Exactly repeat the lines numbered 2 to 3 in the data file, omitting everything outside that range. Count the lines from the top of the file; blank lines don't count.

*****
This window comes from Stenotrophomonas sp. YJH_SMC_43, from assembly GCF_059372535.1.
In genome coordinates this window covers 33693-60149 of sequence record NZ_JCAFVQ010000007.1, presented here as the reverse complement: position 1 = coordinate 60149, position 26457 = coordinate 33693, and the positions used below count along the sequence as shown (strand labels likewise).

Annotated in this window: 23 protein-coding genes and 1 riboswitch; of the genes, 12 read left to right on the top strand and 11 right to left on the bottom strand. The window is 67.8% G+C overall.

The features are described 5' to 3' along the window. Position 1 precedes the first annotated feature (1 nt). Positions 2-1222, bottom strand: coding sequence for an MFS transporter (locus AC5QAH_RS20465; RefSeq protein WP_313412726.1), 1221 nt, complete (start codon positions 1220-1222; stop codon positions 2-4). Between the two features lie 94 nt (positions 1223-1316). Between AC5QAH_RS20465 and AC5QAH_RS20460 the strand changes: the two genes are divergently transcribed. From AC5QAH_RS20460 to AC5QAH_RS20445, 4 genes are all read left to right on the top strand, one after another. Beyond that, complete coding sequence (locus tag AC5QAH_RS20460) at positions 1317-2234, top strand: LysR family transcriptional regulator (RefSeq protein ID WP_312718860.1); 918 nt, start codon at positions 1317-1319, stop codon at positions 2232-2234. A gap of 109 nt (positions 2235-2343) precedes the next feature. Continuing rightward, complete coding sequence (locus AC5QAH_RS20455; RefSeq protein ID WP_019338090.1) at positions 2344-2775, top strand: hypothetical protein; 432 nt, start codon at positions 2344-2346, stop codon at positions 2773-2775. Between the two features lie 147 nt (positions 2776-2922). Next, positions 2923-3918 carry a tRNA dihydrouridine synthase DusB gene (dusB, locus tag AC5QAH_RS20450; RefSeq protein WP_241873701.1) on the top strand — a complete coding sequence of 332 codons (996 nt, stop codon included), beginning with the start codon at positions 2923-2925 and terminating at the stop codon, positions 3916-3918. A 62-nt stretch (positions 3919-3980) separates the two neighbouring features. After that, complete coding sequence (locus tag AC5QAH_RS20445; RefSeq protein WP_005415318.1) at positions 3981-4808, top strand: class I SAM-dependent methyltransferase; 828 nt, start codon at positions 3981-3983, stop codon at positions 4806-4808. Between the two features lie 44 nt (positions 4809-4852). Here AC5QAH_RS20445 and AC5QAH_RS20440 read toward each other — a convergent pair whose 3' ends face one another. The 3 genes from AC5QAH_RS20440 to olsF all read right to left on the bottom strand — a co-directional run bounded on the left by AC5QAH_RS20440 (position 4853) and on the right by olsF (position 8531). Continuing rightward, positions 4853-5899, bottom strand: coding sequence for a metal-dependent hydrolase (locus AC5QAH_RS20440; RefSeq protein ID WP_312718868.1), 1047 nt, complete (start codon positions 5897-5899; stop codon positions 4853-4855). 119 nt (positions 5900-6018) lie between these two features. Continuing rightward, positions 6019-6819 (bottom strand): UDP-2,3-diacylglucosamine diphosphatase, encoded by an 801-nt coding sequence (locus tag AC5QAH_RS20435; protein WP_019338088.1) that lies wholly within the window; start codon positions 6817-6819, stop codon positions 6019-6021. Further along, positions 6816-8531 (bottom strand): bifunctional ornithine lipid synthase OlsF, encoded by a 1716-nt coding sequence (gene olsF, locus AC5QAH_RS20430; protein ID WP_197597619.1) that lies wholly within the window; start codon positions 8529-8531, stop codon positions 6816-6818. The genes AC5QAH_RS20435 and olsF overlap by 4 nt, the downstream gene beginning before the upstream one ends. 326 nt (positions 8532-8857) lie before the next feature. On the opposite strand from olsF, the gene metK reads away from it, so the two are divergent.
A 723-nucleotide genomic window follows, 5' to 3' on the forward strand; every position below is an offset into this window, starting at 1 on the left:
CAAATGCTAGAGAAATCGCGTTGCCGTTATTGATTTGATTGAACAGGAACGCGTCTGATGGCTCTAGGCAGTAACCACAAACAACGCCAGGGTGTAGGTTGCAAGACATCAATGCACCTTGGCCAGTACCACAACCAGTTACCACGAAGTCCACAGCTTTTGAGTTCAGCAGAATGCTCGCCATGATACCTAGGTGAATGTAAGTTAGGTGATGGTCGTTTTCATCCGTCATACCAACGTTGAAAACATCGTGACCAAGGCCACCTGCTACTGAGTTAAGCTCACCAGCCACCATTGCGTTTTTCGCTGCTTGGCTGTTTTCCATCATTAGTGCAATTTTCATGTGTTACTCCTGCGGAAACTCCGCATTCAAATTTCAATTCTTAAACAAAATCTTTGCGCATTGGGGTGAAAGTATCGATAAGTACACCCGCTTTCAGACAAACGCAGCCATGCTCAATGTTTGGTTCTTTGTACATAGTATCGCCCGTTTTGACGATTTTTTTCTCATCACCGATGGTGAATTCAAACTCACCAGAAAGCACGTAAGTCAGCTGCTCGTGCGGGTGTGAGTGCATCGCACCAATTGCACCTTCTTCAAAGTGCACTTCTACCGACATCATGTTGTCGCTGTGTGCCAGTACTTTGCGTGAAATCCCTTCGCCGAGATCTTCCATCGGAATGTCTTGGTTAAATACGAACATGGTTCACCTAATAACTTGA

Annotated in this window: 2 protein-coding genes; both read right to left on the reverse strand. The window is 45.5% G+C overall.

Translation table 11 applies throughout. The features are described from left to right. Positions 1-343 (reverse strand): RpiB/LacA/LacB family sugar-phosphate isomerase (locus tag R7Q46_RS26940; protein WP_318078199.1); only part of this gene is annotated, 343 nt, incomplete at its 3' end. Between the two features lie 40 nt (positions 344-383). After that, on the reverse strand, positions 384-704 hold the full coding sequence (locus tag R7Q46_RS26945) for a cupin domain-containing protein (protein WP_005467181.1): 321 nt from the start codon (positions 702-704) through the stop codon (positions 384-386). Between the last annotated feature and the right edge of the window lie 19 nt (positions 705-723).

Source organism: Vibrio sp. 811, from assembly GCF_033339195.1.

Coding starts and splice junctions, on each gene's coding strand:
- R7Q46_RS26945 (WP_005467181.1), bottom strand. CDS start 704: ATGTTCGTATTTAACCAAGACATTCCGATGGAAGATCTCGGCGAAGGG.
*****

In genome coordinates this window covers 33693-60149 of sequence record NZ_JCAFVQ010000007.1, presented here as the reverse complement: position 1 = coordinate 60149, position 26457 = coordinate 33693, and the positions used below count along the sequence as shown (strand labels likewise).

Annotated in this window: 23 protein-coding genes and 1 riboswitch; of the genes, 12 read left to right on the top strand and 11 right to left on the bottom strand. The window is 67.8% G+C overall.